Is This The End of The Line for Smaller, Cheaper iPhones?

By Alex Blake on at

“Hey Siri, we’re all exhausted. Where can we get some rest?”

After the whirlwind Apple event last night, I was tempted to think that’s how Apple’s ‘Hey Siri’ promotional slogan should really have read. Almost nothing was left out of the two-and-a-half-hour show – despite the pre-event rumours of a separate October launch event for certain products – with the iPhone 6S, 6S Plus, iPad Pro, Watch, iPad mini 4 and Apple TV all getting airtime. It was a blitzkrieg of bling, with new features and catchy soundbites filling the air.

Which all served to make the iPhone 6C rather conspicuous by its absence.

RIP, iPhone 5C

In one of the more telling pre-event insights, on Tuesday analytics firm Localytics published data apportioning the iPhone 5C a mere 8.5 per cent share of the iPhone market pie. In stark contrast the larger, more costly iPhone 6 and 6 Plus took almost 40 per cent between them.

Published a day before Apple’s ‘Hey Siri’ event, the report was ominous reading for fans of Apple’s more affordable iPhone model. If the Cupertino company’s latest phones – pointedly high-end and eye-wateringly expensive – had sold so well in their first year of existence, what hope was there for the C range? What need was there for a cheaper iPhone when punters were so willing to shell out eight hundred big ones on a 6 Plus?

It’s a question Apple seems to have answered itself. On Wednesday night, as Tim Cook and friends waxed lyrical about the 3D Touch and “deep trench isolation” that would grace the new 6S model, the 5C was quietly taken out back and put to sleep, removed from the Apple Store website in a flurry of silence.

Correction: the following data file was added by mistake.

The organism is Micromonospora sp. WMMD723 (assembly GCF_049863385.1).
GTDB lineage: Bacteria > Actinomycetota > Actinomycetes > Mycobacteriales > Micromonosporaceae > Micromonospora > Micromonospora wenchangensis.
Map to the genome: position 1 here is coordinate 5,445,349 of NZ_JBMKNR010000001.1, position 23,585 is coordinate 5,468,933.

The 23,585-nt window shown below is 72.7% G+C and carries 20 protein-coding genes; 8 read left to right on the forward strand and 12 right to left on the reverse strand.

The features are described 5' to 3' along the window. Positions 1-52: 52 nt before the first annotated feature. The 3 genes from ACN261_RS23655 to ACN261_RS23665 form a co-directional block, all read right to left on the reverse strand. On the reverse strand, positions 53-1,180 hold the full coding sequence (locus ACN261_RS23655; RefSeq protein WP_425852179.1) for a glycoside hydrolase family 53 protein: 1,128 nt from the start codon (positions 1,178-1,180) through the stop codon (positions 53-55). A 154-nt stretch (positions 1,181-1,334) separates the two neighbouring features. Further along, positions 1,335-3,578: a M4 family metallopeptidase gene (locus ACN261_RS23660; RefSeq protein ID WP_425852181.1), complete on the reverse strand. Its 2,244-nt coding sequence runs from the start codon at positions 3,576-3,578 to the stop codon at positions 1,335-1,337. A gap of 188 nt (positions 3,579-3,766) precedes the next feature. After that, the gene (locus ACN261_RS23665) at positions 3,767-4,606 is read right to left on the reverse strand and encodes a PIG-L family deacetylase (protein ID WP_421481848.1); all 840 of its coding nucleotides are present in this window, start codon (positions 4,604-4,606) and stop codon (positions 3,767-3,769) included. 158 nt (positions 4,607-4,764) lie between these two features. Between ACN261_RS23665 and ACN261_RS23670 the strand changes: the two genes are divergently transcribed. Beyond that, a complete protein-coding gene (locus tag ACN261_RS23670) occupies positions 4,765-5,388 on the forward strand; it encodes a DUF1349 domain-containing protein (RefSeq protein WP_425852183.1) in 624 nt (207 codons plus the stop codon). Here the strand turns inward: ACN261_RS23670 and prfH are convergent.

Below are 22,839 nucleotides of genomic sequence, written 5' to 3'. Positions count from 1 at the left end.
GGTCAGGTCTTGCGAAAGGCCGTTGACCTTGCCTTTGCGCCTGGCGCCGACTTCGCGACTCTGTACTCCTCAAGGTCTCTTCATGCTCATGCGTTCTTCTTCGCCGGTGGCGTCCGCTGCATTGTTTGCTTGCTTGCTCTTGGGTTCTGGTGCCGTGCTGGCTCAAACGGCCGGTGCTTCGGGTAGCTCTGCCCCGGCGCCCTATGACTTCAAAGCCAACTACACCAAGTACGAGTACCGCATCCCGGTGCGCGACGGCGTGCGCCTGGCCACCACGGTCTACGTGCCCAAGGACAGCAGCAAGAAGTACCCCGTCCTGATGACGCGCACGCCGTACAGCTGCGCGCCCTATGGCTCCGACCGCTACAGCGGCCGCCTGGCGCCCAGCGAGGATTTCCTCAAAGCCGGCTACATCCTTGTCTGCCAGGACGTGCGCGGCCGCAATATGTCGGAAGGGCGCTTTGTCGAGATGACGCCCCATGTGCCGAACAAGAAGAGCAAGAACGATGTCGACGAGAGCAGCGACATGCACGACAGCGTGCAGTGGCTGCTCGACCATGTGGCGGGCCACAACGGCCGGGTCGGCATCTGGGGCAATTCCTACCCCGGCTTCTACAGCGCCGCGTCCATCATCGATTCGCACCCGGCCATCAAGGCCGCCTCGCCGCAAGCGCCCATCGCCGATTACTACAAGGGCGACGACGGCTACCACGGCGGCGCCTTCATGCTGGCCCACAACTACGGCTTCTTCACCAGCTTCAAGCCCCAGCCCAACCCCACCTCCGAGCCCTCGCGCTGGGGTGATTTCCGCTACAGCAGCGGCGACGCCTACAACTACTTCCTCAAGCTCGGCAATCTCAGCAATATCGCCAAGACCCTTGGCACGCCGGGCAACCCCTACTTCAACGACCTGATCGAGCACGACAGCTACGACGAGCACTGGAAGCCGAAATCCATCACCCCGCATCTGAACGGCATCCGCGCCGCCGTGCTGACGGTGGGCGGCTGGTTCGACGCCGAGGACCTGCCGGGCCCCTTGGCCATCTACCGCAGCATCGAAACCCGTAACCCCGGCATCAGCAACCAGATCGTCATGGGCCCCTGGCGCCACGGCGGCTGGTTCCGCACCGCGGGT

It should probably come as no surprise. It was always going to be hard to sell a smaller, 8GB model when the iPhone 6 boasted 128GB of storage. Even with Apple Music streaming Bananarama to your grateful ears and all your docs and files stored in iCloud, that little storage was never going to be enough for all but the most ascetic and puritanical of digital citizens. The collective ‘meh’ was loud and forceful (as far as ‘meh’ goes), with the 5C never shipping anywhere enough units to make it the resounding success its creators hoped for.

No Room for The Little Guy

Perhaps the C simply doesn't fit in with Apple's evolving ethos. Just two years ago it seemed a fun, quirky addition to the Apple family, one that took us back to the original iPhone adverts and their cohorts of grooving silhouettes. But for every Bondi Blue there is a 2015 MacBook, the bright, colourful side of the Apple character counterpointed by the sleek, haute design of the Jony Ive contingent. In recent years the Cupertino behemoth has glided ever more gracefully towards the latter, eschewing bold colours and bubbly iMac G4s for sleek, seductive steel and high class airs.

Of course, neither aspect has drowned out the other entirely. The Apple Watch debuted with a range of bright fluoroelastomer straps in gaudy pink and green. But let’s not forget the great lengths Apple went to take on the bigwigs of the watch world and position the Watch Edition as a high-end, $10,000 fashion accessory. Apple is fun, but it is also deadly serious.

And so it is likely a combination of factors that led to the 6C being barred from the party. From a purely business perspective, Apple probably saw no need to offer a lower-priced alternative if customers were so willing to drop one and go all out on the top-of-the-line model.

But under the skin-deep reasoning of financial prerogatives, there is perhaps a deeper, more interesting motive, one driven by a changing internal conception of what Apple is and what it represents. A conception that saw no room for not necessarily a colourful product, but a cheaper product.

Apple is and always will be an exclusive brand, not an inclusive one. It’s what drives outsiders to want in and insiders to define themselves against those same outsiders. These days the iPhone is more than just a phone, it's an icon, a representation of the Apple brand, the very embodiment of Apple. And given the company's positioning of the Watch and its traditionally aspirational air, a low-end plastic iPhone always felt somewhat out of place.

That, ultimately, is what killed the C. We may not see it return.